I use Vitamix to do my wheatgrass juice. I added half a lemon juice, ice cubes, water and some honey. Then sieve it out with a really fine sieve bag. You will see some white grass fiber in the bag. It tastes really good and refreshing.
You need either an all-purpose single-auger juicer, a dedicated wheatgrass juicer, or a Champion with the new greens attachment. Don't even waste your time trying to juice grasses with something like this.
This is a centrifugal juicer, not good for leafy greens, especially wheatgrass. I would shoot for a masticating juicer AKA wheatgrass juicer, these are a bit more expensive but they last for a long time and you get more juice so it pays for itself in the end. Here is a full list of wheatgrass juicers: http://www.homejuicing.com/shop-by-type/wheat-grass
technically it can but not meant for wheatgrass and will you troubles...I recommend against it...get a manual juicer or real expensive one to do wheatgrass or get wheatgrass powder and add to your juice...or tablets...you will end up with a hassle and added expense to make yourself...unless thats your thing
You might try this, I haven't tried it myself yet. I read if you wrap wheat grass tightly inside of a spinach leaf (or other large leaf) and feed it through it will work. But then again I've also read it doesn't do leafy greens well. - Might be worth a try either way.
I tried it. I own two Breville juicers (one I bought as a gift for my niece). I own the Ikon 900w and the Fountain Elite - 800JEXL. We tried to juice wheatgrass in both. It's not an ideal juicer for wheatgrass as it tends to fly away when you put it in the shoot even on the lowest setting. So lots wasted. However, I was able to juice some wheatgrass along with other vegatables...like red bell peppers (put the wheatgrass inside of it). But if your goal is to do just wheatgrass...I recommend you look at juicers made especially for wheatgrass. Some of them can do more than just wheatgrass. The model I purchased was an Electric Heathly Juicer by Lexen. I was able to purchase a demo model (one they used for a couple of weeks at stores to show how it works). Usually they are $150 and up. I was able to get it for under $100. The model I purchased has attachments (it's great for little berries like blueberry, rasberries, etc.; it can make pasta, baby food, soy milk and a few other things.) I had purchased this one based on a recommendation from a friend who owned a juice bar. And, it does a good job on making wheatgrass. The only downside is storing it. It's heavy and a bit larger than most countertop appliances! In hindsight, I think I should have purchased a manual Healthy Juicer by Lexen it's light weight and easier to store in my small kitchen. Hope this helps.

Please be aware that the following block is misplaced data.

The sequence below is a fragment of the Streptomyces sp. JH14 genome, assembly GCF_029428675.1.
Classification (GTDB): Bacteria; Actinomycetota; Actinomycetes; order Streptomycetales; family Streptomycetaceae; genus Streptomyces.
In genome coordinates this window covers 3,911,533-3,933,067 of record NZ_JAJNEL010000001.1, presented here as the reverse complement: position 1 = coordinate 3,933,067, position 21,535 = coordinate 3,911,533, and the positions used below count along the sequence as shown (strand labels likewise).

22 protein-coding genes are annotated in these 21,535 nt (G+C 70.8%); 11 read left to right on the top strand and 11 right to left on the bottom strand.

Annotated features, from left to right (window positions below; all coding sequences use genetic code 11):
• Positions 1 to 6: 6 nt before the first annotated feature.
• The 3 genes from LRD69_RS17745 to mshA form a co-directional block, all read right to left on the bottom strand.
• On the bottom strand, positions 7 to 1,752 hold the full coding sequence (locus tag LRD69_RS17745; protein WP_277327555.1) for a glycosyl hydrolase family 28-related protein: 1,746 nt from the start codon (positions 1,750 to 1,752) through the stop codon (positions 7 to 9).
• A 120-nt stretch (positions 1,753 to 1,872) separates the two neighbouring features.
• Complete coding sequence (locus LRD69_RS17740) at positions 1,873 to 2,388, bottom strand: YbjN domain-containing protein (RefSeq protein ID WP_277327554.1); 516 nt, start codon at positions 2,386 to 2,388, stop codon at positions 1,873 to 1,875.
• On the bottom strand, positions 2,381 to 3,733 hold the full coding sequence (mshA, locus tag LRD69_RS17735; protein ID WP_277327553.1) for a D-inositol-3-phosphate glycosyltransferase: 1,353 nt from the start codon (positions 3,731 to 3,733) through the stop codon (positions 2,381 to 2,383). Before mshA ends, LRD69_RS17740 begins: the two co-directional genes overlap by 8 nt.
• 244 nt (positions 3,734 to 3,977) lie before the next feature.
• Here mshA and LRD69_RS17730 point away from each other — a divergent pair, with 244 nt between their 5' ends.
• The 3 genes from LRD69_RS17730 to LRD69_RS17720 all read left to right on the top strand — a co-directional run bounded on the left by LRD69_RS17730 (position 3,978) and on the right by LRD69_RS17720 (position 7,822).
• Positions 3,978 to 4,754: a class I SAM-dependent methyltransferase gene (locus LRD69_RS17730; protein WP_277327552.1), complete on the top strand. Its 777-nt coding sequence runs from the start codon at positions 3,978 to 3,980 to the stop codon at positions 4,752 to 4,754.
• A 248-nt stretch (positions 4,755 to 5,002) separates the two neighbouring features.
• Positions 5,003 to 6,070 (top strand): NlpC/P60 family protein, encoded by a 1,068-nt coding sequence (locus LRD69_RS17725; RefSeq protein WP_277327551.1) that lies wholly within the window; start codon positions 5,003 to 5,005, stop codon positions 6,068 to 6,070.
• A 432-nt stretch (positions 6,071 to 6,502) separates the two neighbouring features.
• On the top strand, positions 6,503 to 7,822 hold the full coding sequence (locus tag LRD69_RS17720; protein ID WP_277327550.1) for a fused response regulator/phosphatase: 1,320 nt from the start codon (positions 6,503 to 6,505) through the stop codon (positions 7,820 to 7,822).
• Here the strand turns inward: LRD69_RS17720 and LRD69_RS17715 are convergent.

There are manual ones...but I'm lazy. I hear that lots of folks really like the